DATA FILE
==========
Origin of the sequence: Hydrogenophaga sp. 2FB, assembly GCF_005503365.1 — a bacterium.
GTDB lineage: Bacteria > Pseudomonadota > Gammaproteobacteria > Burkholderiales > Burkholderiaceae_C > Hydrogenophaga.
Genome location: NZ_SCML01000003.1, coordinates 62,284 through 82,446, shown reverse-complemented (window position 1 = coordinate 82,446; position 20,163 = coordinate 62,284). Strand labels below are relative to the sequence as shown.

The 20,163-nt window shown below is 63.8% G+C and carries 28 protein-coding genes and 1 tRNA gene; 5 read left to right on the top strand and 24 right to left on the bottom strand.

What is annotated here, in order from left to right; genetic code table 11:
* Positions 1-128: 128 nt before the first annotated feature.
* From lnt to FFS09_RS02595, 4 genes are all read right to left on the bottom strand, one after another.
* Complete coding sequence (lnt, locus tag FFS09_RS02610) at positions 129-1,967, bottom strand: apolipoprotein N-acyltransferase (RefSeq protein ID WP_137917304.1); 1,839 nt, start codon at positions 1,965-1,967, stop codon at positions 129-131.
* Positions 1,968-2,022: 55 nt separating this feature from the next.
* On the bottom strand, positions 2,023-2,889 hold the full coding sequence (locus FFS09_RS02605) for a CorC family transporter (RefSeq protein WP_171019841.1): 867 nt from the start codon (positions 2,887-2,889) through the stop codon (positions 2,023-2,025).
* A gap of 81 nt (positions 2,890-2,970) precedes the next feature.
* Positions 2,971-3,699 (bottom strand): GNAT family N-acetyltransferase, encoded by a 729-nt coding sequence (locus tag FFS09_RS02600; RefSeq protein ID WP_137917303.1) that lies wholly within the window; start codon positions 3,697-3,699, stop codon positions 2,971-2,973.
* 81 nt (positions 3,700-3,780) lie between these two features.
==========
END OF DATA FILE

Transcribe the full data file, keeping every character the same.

Origin of the sequence: Hydrogenophaga sp. 2FB, assembly GCF_005503365.1 — a bacterium.
GTDB lineage: Bacteria > Pseudomonadota > Gammaproteobacteria > Burkholderiales > Burkholderiaceae_C > Hydrogenophaga.
Genome location: NZ_SCML01000003.1, coordinates 62,284 through 82,446, shown reverse-complemented (window position 1 = coordinate 82,446; position 20,163 = coordinate 62,284). Strand labels below are relative to the sequence as shown.

The 20,163-nt window shown below is 63.8% G+C and carries 28 protein-coding genes and 1 tRNA gene; 5 read left to right on the top strand and 24 right to left on the bottom strand.

What is annotated here, in order from left to right; genetic code table 11:
* Positions 1-128: 128 nt before the first annotated feature.
* From lnt to FFS09_RS02595, 4 genes are all read right to left on the bottom strand, one after another.
* Complete coding sequence (lnt, locus tag FFS09_RS02610) at positions 129-1,967, bottom strand: apolipoprotein N-acyltransferase (RefSeq protein ID WP_137917304.1); 1,839 nt, start codon at positions 1,965-1,967, stop codon at positions 129-131.
* Positions 1,968-2,022: 55 nt separating this feature from the next.
* On the bottom strand, positions 2,023-2,889 hold the full coding sequence (locus FFS09_RS02605) for a CorC family transporter (RefSeq protein WP_171019841.1): 867 nt from the start codon (positions 2,887-2,889) through the stop codon (positions 2,023-2,025).
* A gap of 81 nt (positions 2,890-2,970) precedes the next feature.
* Positions 2,971-3,699 (bottom strand): GNAT family N-acetyltransferase, encoded by a 729-nt coding sequence (locus tag FFS09_RS02600; RefSeq protein ID WP_137917303.1) that lies wholly within the window; start codon positions 3,697-3,699, stop codon positions 2,971-2,973.
* 81 nt (positions 3,700-3,780) lie between these two features.